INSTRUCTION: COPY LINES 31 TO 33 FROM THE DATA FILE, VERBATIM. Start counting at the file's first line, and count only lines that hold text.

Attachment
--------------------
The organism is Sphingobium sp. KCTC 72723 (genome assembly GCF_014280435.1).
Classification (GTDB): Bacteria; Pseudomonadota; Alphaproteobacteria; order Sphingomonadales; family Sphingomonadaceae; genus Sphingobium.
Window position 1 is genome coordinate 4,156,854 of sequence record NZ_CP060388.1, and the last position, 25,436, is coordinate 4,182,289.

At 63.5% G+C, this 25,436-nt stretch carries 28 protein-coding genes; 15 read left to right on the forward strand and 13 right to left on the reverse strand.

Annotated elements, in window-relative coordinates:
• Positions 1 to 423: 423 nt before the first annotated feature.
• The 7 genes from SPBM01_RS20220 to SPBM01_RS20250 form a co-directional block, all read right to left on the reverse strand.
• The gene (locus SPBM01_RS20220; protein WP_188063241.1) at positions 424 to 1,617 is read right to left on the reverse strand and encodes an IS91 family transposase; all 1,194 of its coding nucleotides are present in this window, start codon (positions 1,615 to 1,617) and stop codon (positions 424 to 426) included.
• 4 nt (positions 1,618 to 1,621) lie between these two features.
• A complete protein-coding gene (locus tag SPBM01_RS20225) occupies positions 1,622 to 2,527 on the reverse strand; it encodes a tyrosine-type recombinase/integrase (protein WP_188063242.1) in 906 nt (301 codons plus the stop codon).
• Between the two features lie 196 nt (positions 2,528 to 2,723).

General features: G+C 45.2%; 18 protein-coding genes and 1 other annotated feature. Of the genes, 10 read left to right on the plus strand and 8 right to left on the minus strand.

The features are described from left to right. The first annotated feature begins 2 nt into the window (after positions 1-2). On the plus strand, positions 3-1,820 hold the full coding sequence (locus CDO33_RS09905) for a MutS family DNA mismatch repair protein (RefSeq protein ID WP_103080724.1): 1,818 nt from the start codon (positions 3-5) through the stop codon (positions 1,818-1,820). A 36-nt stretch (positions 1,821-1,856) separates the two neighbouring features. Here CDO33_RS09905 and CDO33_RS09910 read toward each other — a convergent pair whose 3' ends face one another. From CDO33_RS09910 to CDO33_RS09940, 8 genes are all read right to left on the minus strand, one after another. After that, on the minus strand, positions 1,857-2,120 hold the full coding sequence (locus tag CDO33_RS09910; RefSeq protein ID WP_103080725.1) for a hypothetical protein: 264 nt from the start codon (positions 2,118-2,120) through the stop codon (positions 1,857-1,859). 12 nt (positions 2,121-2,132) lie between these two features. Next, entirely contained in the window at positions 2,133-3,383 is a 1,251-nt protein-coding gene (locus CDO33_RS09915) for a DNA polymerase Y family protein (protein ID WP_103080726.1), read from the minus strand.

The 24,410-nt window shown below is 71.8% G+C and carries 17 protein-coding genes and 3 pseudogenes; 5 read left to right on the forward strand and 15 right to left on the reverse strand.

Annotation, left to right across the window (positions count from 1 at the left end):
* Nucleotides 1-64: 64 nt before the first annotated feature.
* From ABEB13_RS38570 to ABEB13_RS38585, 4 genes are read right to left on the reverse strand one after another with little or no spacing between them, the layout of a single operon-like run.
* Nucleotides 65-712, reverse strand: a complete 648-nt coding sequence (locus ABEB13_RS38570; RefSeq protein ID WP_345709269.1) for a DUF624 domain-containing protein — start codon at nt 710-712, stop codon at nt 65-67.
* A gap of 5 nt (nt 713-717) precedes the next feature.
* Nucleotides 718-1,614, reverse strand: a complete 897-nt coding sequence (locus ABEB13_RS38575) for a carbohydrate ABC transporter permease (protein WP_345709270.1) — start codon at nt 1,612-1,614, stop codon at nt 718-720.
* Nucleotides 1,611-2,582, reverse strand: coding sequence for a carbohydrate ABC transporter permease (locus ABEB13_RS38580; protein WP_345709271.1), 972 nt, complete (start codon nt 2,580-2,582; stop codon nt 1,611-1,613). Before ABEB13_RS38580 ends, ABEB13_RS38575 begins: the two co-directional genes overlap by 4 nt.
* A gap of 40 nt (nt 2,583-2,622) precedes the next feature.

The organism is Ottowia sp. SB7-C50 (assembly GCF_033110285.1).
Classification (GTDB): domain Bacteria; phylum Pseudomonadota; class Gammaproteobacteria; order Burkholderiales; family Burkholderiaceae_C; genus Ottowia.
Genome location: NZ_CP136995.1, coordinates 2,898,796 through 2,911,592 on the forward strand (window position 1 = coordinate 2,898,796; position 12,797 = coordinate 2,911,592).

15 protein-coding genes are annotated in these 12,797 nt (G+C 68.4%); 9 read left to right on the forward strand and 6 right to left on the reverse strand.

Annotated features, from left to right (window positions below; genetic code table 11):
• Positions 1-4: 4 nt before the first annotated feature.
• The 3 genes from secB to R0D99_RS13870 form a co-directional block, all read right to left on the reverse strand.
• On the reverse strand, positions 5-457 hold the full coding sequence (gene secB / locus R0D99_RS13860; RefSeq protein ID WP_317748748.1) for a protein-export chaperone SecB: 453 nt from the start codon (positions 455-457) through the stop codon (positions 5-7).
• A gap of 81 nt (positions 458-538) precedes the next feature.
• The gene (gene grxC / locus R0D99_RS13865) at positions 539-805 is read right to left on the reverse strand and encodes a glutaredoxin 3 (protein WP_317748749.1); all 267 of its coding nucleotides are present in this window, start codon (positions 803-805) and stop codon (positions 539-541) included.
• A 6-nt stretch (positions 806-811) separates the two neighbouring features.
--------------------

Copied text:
• A gap of 81 nt (positions 458-538) precedes the next feature.
• The gene (gene grxC / locus R0D99_RS13865) at positions 539-805 is read right to left on the reverse strand and encodes a glutaredoxin 3 (protein WP_317748749.1); all 267 of its coding nucleotides are present in this window, start codon (positions 803-805) and stop codon (positions 539-541) included.
• A 6-nt stretch (positions 806-811) separates the two neighbouring features.